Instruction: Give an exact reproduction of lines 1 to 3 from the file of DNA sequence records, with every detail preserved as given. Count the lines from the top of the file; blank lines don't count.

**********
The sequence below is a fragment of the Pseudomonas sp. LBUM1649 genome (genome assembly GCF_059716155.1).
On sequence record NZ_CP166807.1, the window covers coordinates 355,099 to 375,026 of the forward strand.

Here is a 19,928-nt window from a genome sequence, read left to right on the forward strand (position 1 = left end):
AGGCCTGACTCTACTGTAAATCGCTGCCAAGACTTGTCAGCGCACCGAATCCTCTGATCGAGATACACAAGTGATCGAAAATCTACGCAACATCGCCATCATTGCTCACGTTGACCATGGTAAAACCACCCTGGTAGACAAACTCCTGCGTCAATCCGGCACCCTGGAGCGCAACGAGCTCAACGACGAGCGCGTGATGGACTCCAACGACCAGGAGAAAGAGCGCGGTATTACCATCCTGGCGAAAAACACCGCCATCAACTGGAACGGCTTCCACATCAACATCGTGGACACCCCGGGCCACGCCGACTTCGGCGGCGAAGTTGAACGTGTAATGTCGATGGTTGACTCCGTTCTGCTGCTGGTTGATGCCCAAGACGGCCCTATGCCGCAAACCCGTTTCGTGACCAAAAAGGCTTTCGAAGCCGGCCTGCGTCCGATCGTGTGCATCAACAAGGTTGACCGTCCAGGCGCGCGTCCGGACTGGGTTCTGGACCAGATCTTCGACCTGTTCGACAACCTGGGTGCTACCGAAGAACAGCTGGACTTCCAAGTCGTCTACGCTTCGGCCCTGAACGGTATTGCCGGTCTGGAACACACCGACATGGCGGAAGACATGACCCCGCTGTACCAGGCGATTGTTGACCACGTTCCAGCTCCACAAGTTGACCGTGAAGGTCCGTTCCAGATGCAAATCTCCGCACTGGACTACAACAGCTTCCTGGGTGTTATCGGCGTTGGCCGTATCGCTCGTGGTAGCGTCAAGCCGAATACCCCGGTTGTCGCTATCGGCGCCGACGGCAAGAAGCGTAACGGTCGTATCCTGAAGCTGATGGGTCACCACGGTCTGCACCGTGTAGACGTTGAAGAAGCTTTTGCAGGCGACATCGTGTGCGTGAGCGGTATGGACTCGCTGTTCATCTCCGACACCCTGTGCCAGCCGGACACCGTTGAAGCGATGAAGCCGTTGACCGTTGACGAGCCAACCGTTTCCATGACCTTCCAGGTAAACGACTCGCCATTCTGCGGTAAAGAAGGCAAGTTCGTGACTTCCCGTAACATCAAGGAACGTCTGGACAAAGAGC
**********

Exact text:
The sequence below is a fragment of the Pseudomonas sp. LBUM1649 genome (genome assembly GCF_059716155.1).
On sequence record NZ_CP166807.1, the window covers coordinates 355,099 to 375,026 of the forward strand.

Here is a 19,928-nt window from a genome sequence, read left to right on the forward strand (position 1 = left end):